Over 325 years after the end of the Salem witch trials, modern-day ‘witch hunts’ still pervade around the world. Today, a ‘witch hunt’ is a term often used in political environments and is defined as “an attempt to find and punish a particular group of people who are being blamed for something, often simply because of their opinions and not because they have actually done anything wrong.”

What was once a fear of witchcraft and later communism has turned into a modern fear of Muslims, immigrants, and the LGBTQ+ community. With the constant bombardment of news about terrorism, many Americans have found a new outlet for their fear: targeting Muslims as threats to national security. Along with the economic downturn caused by the coronavirus, some have decided to attack immigrants as “job-stealers” who are “taking advantage of the system.” Widespread discrimination against members of the LGBTQ+ community has only escalated since the terrifying HIV/AIDS crisis in the 1980s. From fear grows hatred, and the only thing that hatred creates is violence and more hatred.

COVID-19 and the influx of fake news that spread along with it gave rise to serious racism in a time where solidarity should have been the world’s main goal. While the world sought a way to cope with the frightening effects of coronavirus, many people tried to find comfort in blaming Chinese people for the pandemic. This gave rise to a social media conspiracy that Chinese products could transmit the coronavirus; in particular, Chinese food was a “spreader” of the virus. What started as social media rumors soon traveled to the airwaves, ultimately leading the Center for Disease Control and Prevention to issue a statement declaring that coronavirus is not transmitted through food. Nevertheless, the damage done to local Chinese businesses nation-wide has been substantial as a result of misinformation and racism.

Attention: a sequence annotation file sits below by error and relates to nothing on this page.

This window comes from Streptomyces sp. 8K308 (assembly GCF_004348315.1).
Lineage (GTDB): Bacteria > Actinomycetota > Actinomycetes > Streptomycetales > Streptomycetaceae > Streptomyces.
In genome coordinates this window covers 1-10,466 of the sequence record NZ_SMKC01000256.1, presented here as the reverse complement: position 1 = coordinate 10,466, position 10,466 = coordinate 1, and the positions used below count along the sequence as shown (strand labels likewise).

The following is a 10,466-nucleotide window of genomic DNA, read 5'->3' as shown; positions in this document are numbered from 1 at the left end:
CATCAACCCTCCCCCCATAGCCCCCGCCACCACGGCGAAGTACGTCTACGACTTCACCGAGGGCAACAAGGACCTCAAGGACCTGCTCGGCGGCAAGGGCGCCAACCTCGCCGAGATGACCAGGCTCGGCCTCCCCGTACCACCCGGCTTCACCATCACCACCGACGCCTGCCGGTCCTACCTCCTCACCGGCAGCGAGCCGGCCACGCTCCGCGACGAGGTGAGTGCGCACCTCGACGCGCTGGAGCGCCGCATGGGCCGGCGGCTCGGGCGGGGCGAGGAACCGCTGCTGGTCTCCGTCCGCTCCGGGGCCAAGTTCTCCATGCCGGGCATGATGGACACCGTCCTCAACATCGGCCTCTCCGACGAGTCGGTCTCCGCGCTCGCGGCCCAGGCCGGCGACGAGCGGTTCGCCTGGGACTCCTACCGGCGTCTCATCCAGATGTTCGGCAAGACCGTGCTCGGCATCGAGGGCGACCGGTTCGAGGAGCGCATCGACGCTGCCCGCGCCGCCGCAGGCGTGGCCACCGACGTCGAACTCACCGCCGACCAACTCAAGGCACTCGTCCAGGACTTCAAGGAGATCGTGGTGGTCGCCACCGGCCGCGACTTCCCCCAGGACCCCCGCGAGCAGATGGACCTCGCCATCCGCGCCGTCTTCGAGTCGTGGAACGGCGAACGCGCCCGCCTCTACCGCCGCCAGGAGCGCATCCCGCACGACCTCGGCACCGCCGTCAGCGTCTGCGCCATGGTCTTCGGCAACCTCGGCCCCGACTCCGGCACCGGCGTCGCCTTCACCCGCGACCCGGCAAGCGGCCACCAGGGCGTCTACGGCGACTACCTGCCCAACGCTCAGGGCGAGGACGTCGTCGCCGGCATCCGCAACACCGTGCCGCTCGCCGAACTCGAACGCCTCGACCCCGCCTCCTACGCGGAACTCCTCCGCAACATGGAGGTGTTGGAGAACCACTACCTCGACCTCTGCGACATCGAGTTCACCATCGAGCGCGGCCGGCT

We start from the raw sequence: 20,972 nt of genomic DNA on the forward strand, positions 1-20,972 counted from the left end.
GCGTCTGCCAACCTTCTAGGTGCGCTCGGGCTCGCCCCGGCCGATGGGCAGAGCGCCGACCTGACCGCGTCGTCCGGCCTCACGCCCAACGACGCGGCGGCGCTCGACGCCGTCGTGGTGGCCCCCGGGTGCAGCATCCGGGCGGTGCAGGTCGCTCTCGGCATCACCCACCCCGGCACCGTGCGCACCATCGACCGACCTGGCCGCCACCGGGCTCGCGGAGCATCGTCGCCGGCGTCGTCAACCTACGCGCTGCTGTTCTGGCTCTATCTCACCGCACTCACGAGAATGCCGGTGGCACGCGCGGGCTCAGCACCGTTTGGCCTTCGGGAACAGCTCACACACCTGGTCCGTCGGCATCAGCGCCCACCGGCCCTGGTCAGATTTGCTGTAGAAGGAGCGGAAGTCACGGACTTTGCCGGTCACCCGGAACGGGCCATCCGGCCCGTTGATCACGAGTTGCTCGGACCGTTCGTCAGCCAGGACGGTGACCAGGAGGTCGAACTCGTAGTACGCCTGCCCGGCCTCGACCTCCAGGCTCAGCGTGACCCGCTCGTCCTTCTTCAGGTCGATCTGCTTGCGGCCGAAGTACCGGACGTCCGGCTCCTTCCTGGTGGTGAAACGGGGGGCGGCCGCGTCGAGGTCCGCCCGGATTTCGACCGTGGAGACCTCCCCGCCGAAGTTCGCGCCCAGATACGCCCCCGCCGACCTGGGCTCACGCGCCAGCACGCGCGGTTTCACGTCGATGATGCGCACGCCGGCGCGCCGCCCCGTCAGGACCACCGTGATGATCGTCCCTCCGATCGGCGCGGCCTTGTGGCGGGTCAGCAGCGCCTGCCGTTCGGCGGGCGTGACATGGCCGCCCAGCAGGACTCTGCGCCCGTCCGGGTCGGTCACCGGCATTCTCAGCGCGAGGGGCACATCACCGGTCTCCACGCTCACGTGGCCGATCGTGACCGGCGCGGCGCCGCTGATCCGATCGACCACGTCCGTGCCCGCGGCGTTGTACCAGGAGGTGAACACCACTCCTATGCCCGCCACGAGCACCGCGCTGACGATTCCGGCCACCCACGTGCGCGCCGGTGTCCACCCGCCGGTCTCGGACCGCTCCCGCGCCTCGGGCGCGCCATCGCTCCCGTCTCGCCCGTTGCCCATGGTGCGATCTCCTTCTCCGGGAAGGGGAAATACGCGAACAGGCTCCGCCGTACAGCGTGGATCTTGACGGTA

The recent United States political election saw both parties shifting blame for the nation’s pressing issues rather than trying to come up with a solution. Election officials from both parties and pollsters were threatened as the recent social media craze of blaming the Other Side has grown in popularity, ultimately culminating in the incident that occurred at the Capitol building on January 6. Regardless of political affiliation, it is clear that the increasing polarization of the nation is leading to frantic, unfounded accusations and wide-spread hatred that has resulted in death. As Americans continue to point fingers at opposing sides, political witch hunts have begun to rise once more. Officials and individuals of both parties are under intense scrutiny and social pressure, making the threat of a major disruption practically inevitable.

The Salem witch trials and modern-day witch hunts in society and politics are not the only ways in which The Crucible carries its relevance. The drama also makes an important statement about mob mentality and the power of violent masses. Although the witch trials took place in a traditional court of law, they were anything but civil and organized. Over the past year, violent riots have grown in popularity across the United States and the world. The power of socially sanctioned violence is steadily infiltrating the minds of the people. Yet, the moment a movement or protest becomes fueled by mob mentality, anger, hatred, and brutality, it replaces its potentially “good” intentions with those of bloodshed and harm. This is when a society loses its morality and sense of decency, and it becomes clear that no significant progress can be made. Violence is never the solution, though many use it as a coping mechanism for their fear. Miller’s work highlights the ineffectiveness of such violence and the subsequent destruction it causes.

Additionally, The Crucible ignites an important discussion about women and sexism within the world. The struggle to eradicate “witchcraft” is indicative of a cemented patriarchal culture within America and the world. For one, women were the predominant subjects of accusations, especially those who were poor, unmarried, or well-educated. Such stigmas against women allowed men to exercise their authority over the so-called “weaker sex.” In The Crucible, the witch trials reach a startling climax when respected, married women are accused alongside street urchins. One of the more poignant relationships of the story is that of Giles Corey and his wife, Martha Corey. In the early stages of the trials, Giles is swept away by the hysteria around him and declares that he saw his wife reading a book by herself, which was immediately perceived as a sign of fraternization with the Devil. Once Martha is convicted, Giles tries to appeal to Judge Hawthorne, declaring that he was not used to women of intelligence and that he was sorry for perceiving her intellect as a supernatural power. To this day, there remains a not-so-subtle contempt for women who never marry and for women who show intelligence or expertise. Any woman who strays from the societal norms of the stereotypical female personality, mental capacity, body image, and domestic role is considered to be out-of-place and lost in the world. Behind every successful woman is a society waiting for her to make a mistake so she can be ‘dethroned’ with soul-shattering allegations.